Mapungubwe National Park and World Heritage Site is the ideal location for anyone interested in the park’s wildlife and birds, to those in search of serenity, identity and the extraordinary history of this World Heritage Site…
Come and join these diverse pilgrims and share unforgetable moments sipping sundowners at the confluence of the legendary Limpopo and Shashe Rivers, watch the eagles soar over Botswana and Zimbabwe’s skies, hear the echo of elephant trumpets, take a tree top walk or just relax and absorb the surroundings… Mapungubwe National Park and World Heritage Site is rich in biodiversity, great scenic beauty and the cultural importance of the archaeological treasures of Mapungubwe.
The Lost City: Visit Mapungubwe Hill, where a far developed African civilisation prospered between 1200 and 1270 AD. The area was already inhabited by a growing Iron Age community from 900 AD and became rich through trade with faraway places like Egypt, India and China. This is the place where archeologists excavated the famous golden rhino and other evidence of a wealthy African kingdom.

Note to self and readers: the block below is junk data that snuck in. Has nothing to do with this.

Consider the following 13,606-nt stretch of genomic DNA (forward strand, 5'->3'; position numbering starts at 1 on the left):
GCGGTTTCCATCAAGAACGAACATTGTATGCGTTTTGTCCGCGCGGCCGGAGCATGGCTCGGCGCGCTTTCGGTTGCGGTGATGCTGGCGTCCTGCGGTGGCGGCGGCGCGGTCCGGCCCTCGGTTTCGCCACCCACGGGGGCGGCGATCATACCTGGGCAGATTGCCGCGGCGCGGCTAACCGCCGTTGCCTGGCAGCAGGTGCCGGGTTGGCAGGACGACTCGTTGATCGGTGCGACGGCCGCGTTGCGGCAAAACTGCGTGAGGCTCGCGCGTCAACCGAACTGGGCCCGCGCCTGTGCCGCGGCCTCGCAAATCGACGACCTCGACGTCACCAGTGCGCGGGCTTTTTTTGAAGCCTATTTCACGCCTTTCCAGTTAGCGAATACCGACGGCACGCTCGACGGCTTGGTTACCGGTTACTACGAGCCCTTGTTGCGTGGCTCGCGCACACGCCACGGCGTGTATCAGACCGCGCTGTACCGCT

Wildlife and Mystic Scenery: Sandstone formations, mopane woodlands and unique riverine forest and baobab trees form the astounding scenic backdrop for a rich variety of animal life. Elephant, giraffe, white rhino, eland, gemsbok and numerous other antelope species occur naturally in the area. Lucky visitors might spot predators like lions, leopards and hyenas. Birders can tick off 400 species, including kori bustard, tropical boubou and pel’s fishing owl.
The Mapungubwe Interpretation Centre : The Centre which is built near the main gate of the Mapungubwe National Park won the building of the year competition in 2009 and is home to the famous Golden Rhino. The Centre provides both day and over-night visitors the opportunity of a tour, showcasing the amazing landscape that the National Park has to offer.
Joining Nations: The Iron Age civilization of Mapungubwe was not limited by the Limpopo river and animals have always been able to wander around in the area of present-day South Africa, Botswana and Zimbabwe. This is why South Africa signed a memorandum of understanding with Botswana and Zimbabwe on June 22nd setting out principles for the Limpopo-Shashe Transfrontier Conservation Area (TFCA).